The Chevy LS1 suffers a similar problem, although in it’s case the poor throttle response is due to running a single large throttle body compared to what would be and equivalent of 4 on a 4 barrel carb setup.

While we're posting factory figures, here are the carb & EFi numbers for the 3.5 in the Range Rover:

Carb: 134bhp @ 5000rpm 187lb ft @ 2500rpm

EFI: 165bhp @ 4750rpm 206lb ft @ 3200rpm

Sadly stock numbers reveal little of the potential, first all other engine components need to be the same (SCR, DCR and so on).

Then is the breathing ability of the stock carb setup equal to the breathing ability of the EFI? If not you need to align them to make a direct comparison. Having a compromised carb setup compared to more substantial EFI is not proving the carb is the main cause of the lower HP, it simply means that particular setup produces less.

Now don’t get me wrong, I like EFI. Hell my Camaro makes more power stock than pretty much any Rover V8 is ever likely to make. And I wouldn’t ditch the EFI setup on it as it allows control of so much, plus the additions of anti-knock and all the other attributes associated with PCM/ECU controlled setups.

But for some reason I think (well read and hear often) in the UK carbs seem to be viewed as old school and inferior which for want of another word is total bollox, lol :lol::)

You might find this article interesting, here’s an extract:

http://www.popularhotrodding.com/tech/0409...ted_intake_ls1/

Old Schoolin'

With our numbers checked, tested, and rechecked it was time to peel off all that modern age high-tech EFI stuff and give the age old carburetor a try. We disconnected connectors, pulled wires, and unbolted the intake from the aluminum block. We used a set of intake manifold gaskets from Weiand and bolted the single-plane intake in place. Since the intake has no coolant pumping through it and there's no distributor to deal with, the swap only took a short time.

The fuel mixing duties were given to a Barry Grant 750 Mighty Demon. These carbs work very well and are priced right as you basically get the center section of a Race Demon plus have changeable air bleeds. Without the ECU on board, the next hurdle in converting to a carburetor is how to fire the individual coil packs. This is where MSD and Edelbrock come into play.

Edelbrock worked with MSD Ignition to develop an ignition control that would drive the eight coils. The ignition is an inductive spark design, unlike the common capacitive discharge ignitions that power most race cars. This features factory connectors that simply plug into the main coil connector for each bank of cylinders, the crank sensor, the cam sensor, and into a Map sensor. There is also a power and ground wire to connect. One other feature is that you can choose between six pre-programmed timing curves by simply plugging in a different module (just like MSD's rpm modules). MSD is said to be working on their own system that will incorporate their Pro-Data+ software for easy programming through a PC.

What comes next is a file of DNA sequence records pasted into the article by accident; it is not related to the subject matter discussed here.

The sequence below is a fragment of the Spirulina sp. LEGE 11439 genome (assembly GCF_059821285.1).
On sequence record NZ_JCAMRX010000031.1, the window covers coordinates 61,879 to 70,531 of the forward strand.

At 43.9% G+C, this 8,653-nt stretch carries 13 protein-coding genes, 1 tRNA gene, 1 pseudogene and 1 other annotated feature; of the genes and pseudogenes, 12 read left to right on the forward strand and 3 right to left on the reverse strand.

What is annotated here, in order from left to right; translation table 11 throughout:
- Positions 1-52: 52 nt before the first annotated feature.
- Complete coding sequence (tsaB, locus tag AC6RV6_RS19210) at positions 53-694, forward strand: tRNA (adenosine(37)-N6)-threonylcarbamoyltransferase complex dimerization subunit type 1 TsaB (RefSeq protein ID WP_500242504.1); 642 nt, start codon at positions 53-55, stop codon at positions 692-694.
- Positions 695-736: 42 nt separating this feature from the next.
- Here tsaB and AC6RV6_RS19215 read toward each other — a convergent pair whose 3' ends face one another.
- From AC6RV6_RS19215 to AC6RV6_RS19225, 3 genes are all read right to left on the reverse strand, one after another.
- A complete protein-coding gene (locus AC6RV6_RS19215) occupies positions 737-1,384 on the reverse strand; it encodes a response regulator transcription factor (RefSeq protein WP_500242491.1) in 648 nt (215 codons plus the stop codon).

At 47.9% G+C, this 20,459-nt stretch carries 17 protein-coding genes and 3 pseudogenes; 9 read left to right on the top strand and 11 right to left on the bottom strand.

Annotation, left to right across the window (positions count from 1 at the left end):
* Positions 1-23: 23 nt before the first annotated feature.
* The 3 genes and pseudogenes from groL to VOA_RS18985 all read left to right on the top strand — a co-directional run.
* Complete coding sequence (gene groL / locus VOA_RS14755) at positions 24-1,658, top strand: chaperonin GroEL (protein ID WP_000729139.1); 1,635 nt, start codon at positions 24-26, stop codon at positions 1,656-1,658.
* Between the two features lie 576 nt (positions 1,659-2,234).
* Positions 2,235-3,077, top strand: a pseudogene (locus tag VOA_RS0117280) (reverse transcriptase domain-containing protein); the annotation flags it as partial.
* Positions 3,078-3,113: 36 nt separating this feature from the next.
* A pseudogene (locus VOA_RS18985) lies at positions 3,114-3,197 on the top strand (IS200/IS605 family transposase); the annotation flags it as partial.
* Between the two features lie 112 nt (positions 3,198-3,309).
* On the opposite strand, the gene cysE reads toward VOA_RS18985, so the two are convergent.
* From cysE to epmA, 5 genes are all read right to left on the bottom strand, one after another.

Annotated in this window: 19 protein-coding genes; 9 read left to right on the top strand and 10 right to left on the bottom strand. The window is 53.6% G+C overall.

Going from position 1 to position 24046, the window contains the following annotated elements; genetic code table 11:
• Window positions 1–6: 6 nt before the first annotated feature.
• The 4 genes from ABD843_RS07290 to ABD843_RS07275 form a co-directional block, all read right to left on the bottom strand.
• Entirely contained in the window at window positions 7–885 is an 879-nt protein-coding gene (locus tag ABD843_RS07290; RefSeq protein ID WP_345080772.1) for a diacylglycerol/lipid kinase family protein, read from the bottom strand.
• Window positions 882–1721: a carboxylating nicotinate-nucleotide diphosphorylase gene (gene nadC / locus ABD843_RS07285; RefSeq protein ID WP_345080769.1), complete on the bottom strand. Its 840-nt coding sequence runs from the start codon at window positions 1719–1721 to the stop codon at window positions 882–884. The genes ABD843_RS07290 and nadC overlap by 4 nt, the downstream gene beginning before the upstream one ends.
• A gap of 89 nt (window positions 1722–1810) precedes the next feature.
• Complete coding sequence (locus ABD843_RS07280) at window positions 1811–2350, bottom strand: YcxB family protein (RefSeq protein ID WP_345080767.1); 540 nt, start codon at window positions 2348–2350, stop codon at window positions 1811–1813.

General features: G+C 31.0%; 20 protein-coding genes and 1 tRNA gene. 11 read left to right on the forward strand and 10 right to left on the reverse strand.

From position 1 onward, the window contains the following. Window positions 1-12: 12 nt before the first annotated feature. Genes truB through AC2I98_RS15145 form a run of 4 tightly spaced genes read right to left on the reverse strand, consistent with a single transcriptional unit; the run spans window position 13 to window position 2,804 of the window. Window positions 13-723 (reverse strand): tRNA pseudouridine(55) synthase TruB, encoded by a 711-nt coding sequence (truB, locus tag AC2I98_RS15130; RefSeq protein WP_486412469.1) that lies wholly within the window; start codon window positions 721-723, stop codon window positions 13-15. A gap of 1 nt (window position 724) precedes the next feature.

With everything connected, we gave the throttle a couple pumps and hit the key. The LS1--an engine that was never intended to be crowned with a carburetor--fired right up. The throttle response seemed crisp and we were on our way. After a few light pulls, the engine was shut off so we could take a look at the plugs. It seemed to be a little lean so we set about swapping the jets. The Demon was supplied with 75 primary jets and 83 in the secondary. After a couple different changes we stuck with 79s up front and a pair of 90s in the back. With everything set, we revved it up and performed three more pulls to gain an average to compare to the EFI.

The results were surprising. We kind of expected to see a drop in power and torque at lower rpm due to the single-plane design, but the carb stayed right in there with the EFI system across the entire rpm range. The EFI peaked torque at 4,900 rpm with 425 lb.-ft., while the carb tipped 420 lb.-ft. at 5,000 rpm. Power wise, the two induction systems were equal at about 430hp at 5,600 rpm.

Trying to compare the two systems is apples-to-oranges as the runners of the EFI system are longer, yet they are only carrying air and the squirt of fuel has been optimally positioned. The open plenum of the GMPP carb intake seemed to be able to easily fill each of the shorter runners with plenty of air/fuel mix. We felt that the intake would really begin to shine at higher rpm, but we were limited due to the valve springs.

Link to comment
Share on other sites

Join the conversation

You can post now and register later. If you have an account, sign in now to post with your account.
Note: Your post will require moderator approval before it will be visible.

Guest
Reply to this topic...

×   Pasted as rich text.   Paste as plain text instead

  Only 75 emoji are allowed.

×   Your link has been automatically embedded.   Display as a link instead

×   Your previous content has been restored.   Clear editor

×   You cannot paste images directly. Upload or insert images from URL.

 Share

×
×
  • Create New...

Important Information

We use cookies to ensure you get the best experience. By using our website you agree to our Cookie Policy